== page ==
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In refocusing the program to address domestic emergencies as well as international ones, the administration is drawing from precedents established by President George W. Bush as well as Mr. Clinton. Mr. Bush was the first president to tap the petroleum reserves to address shortfalls caused by hurricanes.

Mr. Bush authorized releases of crude oil to refineries in the Gulf Coast area after Hurricanes Lili in 2002, Ivan in 2004, Katrina in 2005 and Gustav and Ike in 2008. Mr. Bush and Mr. Clinton also loaned crude oil to Gulf refineries after barge accidents and ship channel closures temporarily blocked the shipment of crude supplies.

Mr. Shages said the previous two administrations established a pattern of deploying the reserves more frequently and for smaller local emergencies than originally envisioned by authors of the law, thereby establishing precedents that Mr. Obama seeks to build on in creating regional gasoline reserves.

Little opposition seen

The Obama administration’s new direction for the petroleum reserve program for the most part is being carried out quietly, without strenuous or vocal opposition from Congress. Democrats have enthusiastically endorsed the idea of setting up regional gasoline reserves to help their constituents in times of dire need.

House Republicans on the Energy & Commerce Committee have raised questions about what legal authority the department is drawing on in setting up the gasoline reserves as well as the use of “test” oil sales from the petroleum reserves to fund the new gasoline storage sites. The last time the department conducted any test sales was in 1990.

But Republicans have not sought to obstruct the department’s work and have only sought written explanations and congressional briefings providing more details about the department’s plans.

A letter from Energy & Commerce Committee Chairman Fred Upton, Michigan Republican, seeking more information from Mr. Moniz this spring noted that the gasoline reserves were not authorized or funded in the department’s appropriations bill this year or last. Private analysts say that the administration apparently used about $200 million from the $500 million test sale to fund the Northeast gasoline reserve. The department announced plans to create the reserve shortly after conducting the sale.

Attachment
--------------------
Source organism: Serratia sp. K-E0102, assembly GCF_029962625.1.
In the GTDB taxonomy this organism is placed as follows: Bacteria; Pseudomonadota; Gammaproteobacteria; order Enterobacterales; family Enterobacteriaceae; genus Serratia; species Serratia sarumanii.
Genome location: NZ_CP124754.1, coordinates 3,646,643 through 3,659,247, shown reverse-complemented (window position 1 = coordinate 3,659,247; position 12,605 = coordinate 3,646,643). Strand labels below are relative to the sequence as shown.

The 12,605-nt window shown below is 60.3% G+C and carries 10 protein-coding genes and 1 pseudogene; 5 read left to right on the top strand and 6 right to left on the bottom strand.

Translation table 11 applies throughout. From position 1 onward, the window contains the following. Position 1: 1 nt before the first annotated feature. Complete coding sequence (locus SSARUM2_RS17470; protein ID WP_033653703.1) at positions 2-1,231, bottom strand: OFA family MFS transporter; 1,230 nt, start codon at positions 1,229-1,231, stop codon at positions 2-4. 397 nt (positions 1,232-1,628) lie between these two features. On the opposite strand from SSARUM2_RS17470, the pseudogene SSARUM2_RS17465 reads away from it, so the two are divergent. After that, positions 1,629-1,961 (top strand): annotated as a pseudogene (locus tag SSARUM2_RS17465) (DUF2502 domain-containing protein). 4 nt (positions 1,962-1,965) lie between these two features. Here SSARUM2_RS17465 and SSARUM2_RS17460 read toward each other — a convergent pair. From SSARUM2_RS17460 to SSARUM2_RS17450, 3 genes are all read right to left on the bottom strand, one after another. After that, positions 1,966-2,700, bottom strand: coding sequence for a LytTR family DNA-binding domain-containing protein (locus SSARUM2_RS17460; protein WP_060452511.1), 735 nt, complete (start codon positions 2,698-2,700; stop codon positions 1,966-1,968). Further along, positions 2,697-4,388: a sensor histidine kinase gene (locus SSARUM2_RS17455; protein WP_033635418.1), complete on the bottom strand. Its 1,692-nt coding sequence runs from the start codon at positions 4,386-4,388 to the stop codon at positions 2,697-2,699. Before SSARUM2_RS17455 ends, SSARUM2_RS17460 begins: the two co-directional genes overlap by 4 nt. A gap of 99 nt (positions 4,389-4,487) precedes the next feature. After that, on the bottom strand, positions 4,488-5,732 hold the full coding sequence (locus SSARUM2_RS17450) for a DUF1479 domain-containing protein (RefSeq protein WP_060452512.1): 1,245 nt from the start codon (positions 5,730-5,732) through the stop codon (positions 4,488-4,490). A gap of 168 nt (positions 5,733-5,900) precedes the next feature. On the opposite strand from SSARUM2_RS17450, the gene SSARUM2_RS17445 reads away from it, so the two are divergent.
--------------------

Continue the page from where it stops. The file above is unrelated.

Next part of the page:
That leaves about $300 million from the oil sale that the administration could possibly use to set up additional regional gasoline reserves, private analysts say.

Still, despite raising some pointed questions about this unorthodox method of funding the new program and other aspects of the administration’s plans, the committee Republicans did not say they opposed the gasoline project or would raise obstacles to completing it.

New York Sen. Charles E. Schumer and other Democrats credit the administration with using “foresight and purpose” to take action to protect the public during fuel emergencies.

“The sudden, massive gas supply shortage after Superstorm Sandy resulted in interminable lines, panic and delivered a gutshot to the region’s economy,” the New York Democrat said. “That’s why we called for regionally placed reserves to ensure an uninterrupted fuel supply in the event of future storms like Sandy.”

Democrats in Congress have long sought more flexible policies that allow use of the petroleum reserves, for example, to quell temporary gas price spikes that often occur in the spring and summertime in the U.S.

While the gasoline reserve project was praised in Democratic quarters, it got a cool reception from some in the gasoline industry, who view it as governmental interference and competition with the private sector.

An analysis by ClearView Energy Partners noted that President Clinton’s heating oil reserve had the effect of discouraging businesses from accumulating private stockpiles, and thus did little to increase energy reserves or security overall. It said the creation of gasoline reserves might have a similar effect, driving down private stockpiles of gasoline.

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